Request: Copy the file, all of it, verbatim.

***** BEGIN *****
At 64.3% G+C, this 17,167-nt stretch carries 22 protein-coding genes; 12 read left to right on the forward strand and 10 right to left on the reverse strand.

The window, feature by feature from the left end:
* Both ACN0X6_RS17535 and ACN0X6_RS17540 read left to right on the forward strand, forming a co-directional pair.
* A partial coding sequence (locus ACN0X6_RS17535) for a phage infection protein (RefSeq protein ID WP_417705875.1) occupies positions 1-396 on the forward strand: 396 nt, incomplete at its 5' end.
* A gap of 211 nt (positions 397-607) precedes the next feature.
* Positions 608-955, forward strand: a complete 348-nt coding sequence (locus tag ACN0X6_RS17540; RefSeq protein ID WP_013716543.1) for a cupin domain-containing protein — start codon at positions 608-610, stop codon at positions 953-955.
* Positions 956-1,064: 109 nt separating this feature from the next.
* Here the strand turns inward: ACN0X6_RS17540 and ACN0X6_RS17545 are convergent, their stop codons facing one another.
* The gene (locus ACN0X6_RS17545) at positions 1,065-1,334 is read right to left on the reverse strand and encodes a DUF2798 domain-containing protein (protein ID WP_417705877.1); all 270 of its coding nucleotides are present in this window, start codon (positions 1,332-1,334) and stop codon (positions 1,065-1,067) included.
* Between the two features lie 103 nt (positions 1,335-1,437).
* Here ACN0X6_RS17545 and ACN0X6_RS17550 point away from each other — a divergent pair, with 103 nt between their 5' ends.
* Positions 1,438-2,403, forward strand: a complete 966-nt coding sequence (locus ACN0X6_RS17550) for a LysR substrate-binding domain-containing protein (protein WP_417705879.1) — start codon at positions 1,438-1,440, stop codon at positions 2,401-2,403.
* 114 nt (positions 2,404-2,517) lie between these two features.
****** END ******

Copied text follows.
At 64.3% G+C, this 17,167-nt stretch carries 22 protein-coding genes; 12 read left to right on the forward strand and 10 right to left on the reverse strand.

The window, feature by feature from the left end:
* Both ACN0X6_RS17535 and ACN0X6_RS17540 read left to right on the forward strand, forming a co-directional pair.
* A partial coding sequence (locus ACN0X6_RS17535) for a phage infection protein (RefSeq protein ID WP_417705875.1) occupies positions 1-396 on the forward strand: 396 nt, incomplete at its 5' end.
* A gap of 211 nt (positions 397-607) precedes the next feature.
* Positions 608-955, forward strand: a complete 348-nt coding sequence (locus tag ACN0X6_RS17540; RefSeq protein ID WP_013716543.1) for a cupin domain-containing protein — start codon at positions 608-610, stop codon at positions 953-955.
* Positions 956-1,064: 109 nt separating this feature from the next.
* Here the strand turns inward: ACN0X6_RS17540 and ACN0X6_RS17545 are convergent, their stop codons facing one another.
* The gene (locus ACN0X6_RS17545) at positions 1,065-1,334 is read right to left on the reverse strand and encodes a DUF2798 domain-containing protein (protein ID WP_417705877.1); all 270 of its coding nucleotides are present in this window, start codon (positions 1,332-1,334) and stop codon (positions 1,065-1,067) included.
* Between the two features lie 103 nt (positions 1,335-1,437).
* Here ACN0X6_RS17545 and ACN0X6_RS17550 point away from each other — a divergent pair, with 103 nt between their 5' ends.
* Positions 1,438-2,403, forward strand: a complete 966-nt coding sequence (locus ACN0X6_RS17550) for a LysR substrate-binding domain-containing protein (protein WP_417705879.1) — start codon at positions 1,438-1,440, stop codon at positions 2,401-2,403.
* 114 nt (positions 2,404-2,517) lie between these two features.